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Not An Easy Journey (1/22/13)

Umstead and Mom 
 Me and my mom
 Umstead competing in a giant slalom race at Copper Mountain
 Competing in a giant slalom race at Copper Mountain
 Umstead and husband Rob on their wedding day
 Me and my husband Rob on our wedding day
 Umstead and Husband on the podium at the Vancouver 2010 Paralympic Winter Games
Rob and I on the podium at the Vancover 2010 Paralympic Winter
Games

My life has been made up of constant challenges and it has not been an easy journey.At the age of 13 I was diagnosed with retinitis pigmentosa. I have lost most usable vision over the years. There are blind spots in my central vision, and my peripheral vision is closing into my central vision. I have no detailed vision. Eventually I will have complete darkness.

Growing up I felt like a complete outcast. Being disabled was not socially acceptable then. I tried to hide my visual disability by portraying myself to be clumsy, not paying attention, and acting like I could laugh it off. When really I was running into things, people, and had so much trouble seeing. I tried to get involved in sports but obviously I was not the best kid on the team.

I was so lucky to have my family and a few really close friends by my side.

Twelve years ago I was in a horrible place in life; a place I do not hope for anyone to be in. I was severely depressed and I no longer wanted to live my life.

My best friend in life, who was always there for me, and always gave me hope, my Mommy, died of cancer. She was gone and I wanted to be with her. I felt like I had no one to turn to, nowhere to go, and there was no way out.

I lost my mom, sight, and will to live.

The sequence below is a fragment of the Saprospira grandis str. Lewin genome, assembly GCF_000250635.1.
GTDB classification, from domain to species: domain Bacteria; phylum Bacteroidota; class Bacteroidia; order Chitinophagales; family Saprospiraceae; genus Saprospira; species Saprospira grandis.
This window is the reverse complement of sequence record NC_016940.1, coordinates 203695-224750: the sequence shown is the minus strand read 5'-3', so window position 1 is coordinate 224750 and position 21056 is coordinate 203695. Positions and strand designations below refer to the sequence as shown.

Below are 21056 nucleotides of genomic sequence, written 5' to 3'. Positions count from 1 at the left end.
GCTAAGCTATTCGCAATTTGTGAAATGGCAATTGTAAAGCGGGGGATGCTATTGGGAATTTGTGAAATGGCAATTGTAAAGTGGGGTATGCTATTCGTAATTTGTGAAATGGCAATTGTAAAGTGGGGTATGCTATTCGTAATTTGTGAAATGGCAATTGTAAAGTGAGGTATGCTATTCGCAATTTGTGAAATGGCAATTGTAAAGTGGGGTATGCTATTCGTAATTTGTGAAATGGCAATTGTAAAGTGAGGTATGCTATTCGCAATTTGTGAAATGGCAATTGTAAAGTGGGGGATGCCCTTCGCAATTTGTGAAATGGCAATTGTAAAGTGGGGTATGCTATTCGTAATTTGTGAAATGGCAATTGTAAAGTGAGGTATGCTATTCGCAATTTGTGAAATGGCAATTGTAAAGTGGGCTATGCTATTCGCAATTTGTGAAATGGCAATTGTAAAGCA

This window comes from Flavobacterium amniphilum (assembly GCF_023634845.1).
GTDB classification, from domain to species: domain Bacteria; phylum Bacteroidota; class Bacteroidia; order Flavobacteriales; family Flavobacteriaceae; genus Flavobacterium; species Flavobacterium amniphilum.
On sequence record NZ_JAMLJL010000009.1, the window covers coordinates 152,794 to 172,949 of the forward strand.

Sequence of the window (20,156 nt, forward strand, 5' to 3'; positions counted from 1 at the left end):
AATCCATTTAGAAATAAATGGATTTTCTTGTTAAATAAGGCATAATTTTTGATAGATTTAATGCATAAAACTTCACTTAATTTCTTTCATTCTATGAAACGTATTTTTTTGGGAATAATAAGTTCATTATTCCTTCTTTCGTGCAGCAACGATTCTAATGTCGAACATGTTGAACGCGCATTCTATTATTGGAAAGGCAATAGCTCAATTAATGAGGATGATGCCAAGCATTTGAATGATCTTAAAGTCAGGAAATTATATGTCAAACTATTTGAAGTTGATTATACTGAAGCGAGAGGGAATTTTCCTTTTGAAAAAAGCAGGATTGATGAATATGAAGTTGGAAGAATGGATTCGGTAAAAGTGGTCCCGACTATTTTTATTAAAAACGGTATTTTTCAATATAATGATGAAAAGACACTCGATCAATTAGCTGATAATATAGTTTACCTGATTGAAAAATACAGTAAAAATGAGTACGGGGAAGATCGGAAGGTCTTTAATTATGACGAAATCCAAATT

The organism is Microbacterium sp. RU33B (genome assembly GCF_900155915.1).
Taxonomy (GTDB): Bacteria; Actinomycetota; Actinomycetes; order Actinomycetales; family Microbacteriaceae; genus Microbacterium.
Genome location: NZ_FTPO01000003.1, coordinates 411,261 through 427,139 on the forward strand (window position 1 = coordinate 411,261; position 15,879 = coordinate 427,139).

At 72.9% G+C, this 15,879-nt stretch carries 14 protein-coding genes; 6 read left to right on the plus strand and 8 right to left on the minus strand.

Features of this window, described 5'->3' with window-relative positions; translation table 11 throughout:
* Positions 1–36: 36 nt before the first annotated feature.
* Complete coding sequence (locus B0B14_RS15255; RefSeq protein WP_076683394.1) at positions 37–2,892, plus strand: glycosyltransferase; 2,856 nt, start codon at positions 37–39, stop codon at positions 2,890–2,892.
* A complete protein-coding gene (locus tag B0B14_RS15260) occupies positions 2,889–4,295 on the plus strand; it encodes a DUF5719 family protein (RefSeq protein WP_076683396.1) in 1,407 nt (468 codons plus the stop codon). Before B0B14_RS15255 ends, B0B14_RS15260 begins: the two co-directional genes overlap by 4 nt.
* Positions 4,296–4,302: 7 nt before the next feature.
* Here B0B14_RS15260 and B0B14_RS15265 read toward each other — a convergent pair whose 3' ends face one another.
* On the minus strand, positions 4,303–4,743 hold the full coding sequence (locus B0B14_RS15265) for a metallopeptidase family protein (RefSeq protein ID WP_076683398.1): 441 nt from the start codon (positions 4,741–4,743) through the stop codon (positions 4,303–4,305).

I stayed in this terrible state of mind for way too long. During this time my eyes continued to deteriorate. I truly believed that blind people could not do or be anything. They were doomed to the life of a couch potato.

My dad called me one day and said, “We are going skiing.” What? Let me remind you I am going blind. He explained how it works. He was going to guide me down the mountain and he would be my eyes. A month later we were in northern New Mexico, skiing down the slopes.

Skiing transformed my life. Skiing gave me freedom; freedom from all I knew and freedom to want more. I went from a coach potato to a ski bum.

I began my new life – training to overcome my disability and focus on all my abilities. Life just kept giving back.

I moved to the mountains so I could ski all the time. I met my soul mate Rob.
We moved to Park City, Utah, and later we got married at the top of the mountain, and skied down in our wedding clothes.

In 2006 my new focus began, I wanted to be a visually impaired ski racer. I had a Vision4Gold. I trained every day at Park City Mountain Resort with my friend and guide Sally. We skied amazing together and made a great team.

I was determined to represent USA at the Vancouver 2010 Paralympic Winter Games. The summer of 2008 Rob started to guide me full-time. Who better to trust and spend all my time with? We made commitment to the sport, to each other, and to my “vision.” Together we formed Team Vision4Gold.

We raced our way onto the national team, and competed in our first World Cup at the World Cup Finals in 2009. We won three bronze medals and this energy just fueled our passion for more.

In 2010 we raced the entire World Cup circuit. We won the Women’s Overall World Cup globe, and the super G globe. (Globes are awarded to the top person in the standings for the season.)

Team Vision4Gold then went on to the Paralympics as first husband and wife visually impaired ski race team to represent USA in the Winter Games. We qualified and raced in all five events. Best of all we brought home two bronze medals.

Today Team Vision4Gold is competing at the World Cup level and preparing for the Sochi 2014 Paralympic Winter Games.

I think back to where my life might have been if my dad did not take me skiing. Would I have found my inner champion?